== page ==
According to the author, the coming into force of the 1978 Hamburg Rules (November 1, 1992) in its contracting countries (the same will apply to the 2008 Rotterdam Rules) requires from the courts of these countries to revisit its case-law on the matter of incorporation of arbitration clauses into bills of lading, this particularly applies to Egypt. Two aspects should be changed; first, courts will no longer need to use conflict of laws to determine applicable law to the issue of the consent of the holder of the bill of lading with regard incorporation, since the Rules establishes an international rule directly applicable (i.e., international material rule); and second, the courts should check consent of the holder of the bill of lading, and not that of the consignor who made the original contractual relationship (usually a charterparty). Though there is no unified interpretation of the 1978 Hamburg Rules (and 2008 Rotterdam Rules) with regard the criterion of consent for the incorporation of arbitration into the bill of lading (Article 22(2) of the HgR; Article 76(2)(b) of the RR), the author interprets the Rules in favour of arbitration. According to him, it suffices that the holder of the bill of lading accepts the incorporation expressly or tacitly; however the author does not extend support to arbitration by denying jurisdiction to the courts to examine the consent in application of the ‘compétence de la compétence’ principle (opposite to the French Pella Lindos case-law, 2005-2006). Substantively, he supports the application of the English case-law and which distinguishes between specific and general references in determining such const (to the contrary to French case-law, namely the 1994 Osprey Stolt case). For the author, his lenient interpretation is supported by the procedural and substantive constrains invented by the 1978 Hamburg Rules (and later adopted by the 2008 Rotterdam Rules) and which protect the cargo interests’ shifting the arbitration clause from their risky foe to their best friend.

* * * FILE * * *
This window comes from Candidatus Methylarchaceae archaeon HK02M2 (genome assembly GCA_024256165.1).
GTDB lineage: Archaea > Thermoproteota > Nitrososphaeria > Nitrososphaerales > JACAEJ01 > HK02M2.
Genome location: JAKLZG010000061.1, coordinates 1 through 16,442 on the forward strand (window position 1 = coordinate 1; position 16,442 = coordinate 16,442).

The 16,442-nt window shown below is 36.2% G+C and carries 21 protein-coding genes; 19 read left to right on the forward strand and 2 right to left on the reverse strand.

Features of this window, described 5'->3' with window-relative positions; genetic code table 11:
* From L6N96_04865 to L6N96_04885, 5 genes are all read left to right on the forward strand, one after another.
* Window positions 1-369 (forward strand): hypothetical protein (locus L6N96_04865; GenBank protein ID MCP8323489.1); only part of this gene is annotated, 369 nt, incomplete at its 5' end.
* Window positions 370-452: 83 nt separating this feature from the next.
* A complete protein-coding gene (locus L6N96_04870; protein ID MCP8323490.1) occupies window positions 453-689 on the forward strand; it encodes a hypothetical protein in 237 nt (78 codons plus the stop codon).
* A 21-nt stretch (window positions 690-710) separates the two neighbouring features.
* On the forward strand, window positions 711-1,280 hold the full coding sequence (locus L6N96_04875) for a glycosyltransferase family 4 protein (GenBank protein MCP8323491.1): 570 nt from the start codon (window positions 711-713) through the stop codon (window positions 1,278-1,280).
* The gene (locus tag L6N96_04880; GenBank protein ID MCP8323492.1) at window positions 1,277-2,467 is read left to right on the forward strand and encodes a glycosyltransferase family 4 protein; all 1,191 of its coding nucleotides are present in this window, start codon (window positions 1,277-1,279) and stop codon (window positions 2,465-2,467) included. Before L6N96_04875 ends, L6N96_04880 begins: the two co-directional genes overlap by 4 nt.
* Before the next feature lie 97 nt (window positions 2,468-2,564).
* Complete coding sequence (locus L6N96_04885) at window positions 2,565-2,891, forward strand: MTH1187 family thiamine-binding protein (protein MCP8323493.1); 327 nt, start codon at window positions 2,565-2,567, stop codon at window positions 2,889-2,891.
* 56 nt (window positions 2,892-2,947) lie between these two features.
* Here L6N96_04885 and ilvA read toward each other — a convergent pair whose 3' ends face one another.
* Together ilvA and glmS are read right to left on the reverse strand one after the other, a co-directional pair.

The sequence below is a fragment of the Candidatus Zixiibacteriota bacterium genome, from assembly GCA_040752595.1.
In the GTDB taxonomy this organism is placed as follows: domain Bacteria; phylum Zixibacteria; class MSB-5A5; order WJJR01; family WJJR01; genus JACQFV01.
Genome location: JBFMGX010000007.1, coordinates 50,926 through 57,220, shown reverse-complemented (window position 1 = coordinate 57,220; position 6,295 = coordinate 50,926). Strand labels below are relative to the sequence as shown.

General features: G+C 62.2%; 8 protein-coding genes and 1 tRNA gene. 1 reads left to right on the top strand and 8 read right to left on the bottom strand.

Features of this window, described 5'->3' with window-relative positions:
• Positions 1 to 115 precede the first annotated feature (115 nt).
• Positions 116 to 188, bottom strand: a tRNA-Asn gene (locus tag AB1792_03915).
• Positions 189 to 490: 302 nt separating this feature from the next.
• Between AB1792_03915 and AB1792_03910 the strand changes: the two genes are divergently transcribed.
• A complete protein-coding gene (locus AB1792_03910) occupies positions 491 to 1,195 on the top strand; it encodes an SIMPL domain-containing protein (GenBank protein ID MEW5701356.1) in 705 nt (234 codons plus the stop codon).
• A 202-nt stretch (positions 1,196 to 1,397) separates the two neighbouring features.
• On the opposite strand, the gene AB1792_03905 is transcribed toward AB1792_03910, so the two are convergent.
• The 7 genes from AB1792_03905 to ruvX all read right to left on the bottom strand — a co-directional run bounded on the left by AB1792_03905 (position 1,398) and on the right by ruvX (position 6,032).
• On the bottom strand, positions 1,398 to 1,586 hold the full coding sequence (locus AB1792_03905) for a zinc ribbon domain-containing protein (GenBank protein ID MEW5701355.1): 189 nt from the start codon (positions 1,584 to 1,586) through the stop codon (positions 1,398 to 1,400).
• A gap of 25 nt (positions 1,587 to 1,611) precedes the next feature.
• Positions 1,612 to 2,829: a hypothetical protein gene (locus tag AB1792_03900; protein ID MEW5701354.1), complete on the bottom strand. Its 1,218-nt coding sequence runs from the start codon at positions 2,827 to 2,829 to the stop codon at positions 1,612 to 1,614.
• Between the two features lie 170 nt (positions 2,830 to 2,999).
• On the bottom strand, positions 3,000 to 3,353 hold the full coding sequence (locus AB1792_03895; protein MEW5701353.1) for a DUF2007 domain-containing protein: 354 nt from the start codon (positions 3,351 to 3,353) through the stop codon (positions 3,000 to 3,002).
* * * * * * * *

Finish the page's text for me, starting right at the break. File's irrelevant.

Sovereign Wealth Fund Liability - Private Investors Left Out in the Cold